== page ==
Rex Springston had a nice piece in yesterday’s Times-Dispatch about ospreys on the James River and a new program from the Center for Conservation Biology called Osprey Watch that seeks to get citizens involved in identifying and monitoring osprey behavior.
As Springston writes, ospreys are important indicators of water quality and ecological health because they live on every continent but Antarctica and they eat almost nothing but live fish.
From the T-D: The center last year quietly launched OspreyWatch, in which volunteers sign up online to monitor nests of their choosing. The project has more than 900 observers checking about 3,500 nests in five countries. (Bird expert Bryan) Watts wants to expand the network for this spring’s breeding season.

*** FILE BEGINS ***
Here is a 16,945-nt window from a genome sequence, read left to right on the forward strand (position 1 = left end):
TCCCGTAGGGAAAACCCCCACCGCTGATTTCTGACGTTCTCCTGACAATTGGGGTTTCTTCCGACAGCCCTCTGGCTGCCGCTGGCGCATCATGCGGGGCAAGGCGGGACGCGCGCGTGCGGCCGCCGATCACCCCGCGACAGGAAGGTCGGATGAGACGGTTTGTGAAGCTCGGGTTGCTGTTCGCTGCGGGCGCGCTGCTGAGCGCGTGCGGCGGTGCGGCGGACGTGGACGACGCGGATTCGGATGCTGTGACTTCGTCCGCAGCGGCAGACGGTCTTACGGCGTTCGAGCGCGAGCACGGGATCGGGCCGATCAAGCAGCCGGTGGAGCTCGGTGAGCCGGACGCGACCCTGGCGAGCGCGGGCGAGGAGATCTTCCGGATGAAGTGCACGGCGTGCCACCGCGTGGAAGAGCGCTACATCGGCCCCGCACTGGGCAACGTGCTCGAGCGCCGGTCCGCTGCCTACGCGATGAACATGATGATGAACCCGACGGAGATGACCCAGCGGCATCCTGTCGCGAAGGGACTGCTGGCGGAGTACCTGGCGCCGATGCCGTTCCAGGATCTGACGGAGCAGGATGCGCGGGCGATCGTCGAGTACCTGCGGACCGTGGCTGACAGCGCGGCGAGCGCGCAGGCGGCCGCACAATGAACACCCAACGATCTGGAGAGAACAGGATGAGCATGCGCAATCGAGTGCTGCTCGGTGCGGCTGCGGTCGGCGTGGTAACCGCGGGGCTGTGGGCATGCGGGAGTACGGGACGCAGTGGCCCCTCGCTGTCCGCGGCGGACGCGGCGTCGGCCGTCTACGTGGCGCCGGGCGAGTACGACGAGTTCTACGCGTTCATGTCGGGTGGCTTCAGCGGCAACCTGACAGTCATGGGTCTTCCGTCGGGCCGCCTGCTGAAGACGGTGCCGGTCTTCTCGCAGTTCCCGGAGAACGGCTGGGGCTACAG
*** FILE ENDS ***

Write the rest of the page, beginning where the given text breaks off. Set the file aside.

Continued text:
The observers record such details as when the birds lay their eggs, the number of chicks that hatch and how many survive to take wing. Watts hopes the project in a few years will provide useful leads about environmental problems.
On a bike ride on Brown’s Island this past weekend, I saw an osprey on a nest on top of an old railroad bridge piling in the James. A bald eagle sat on the next piling over. How many cities have a show like that going on downtown?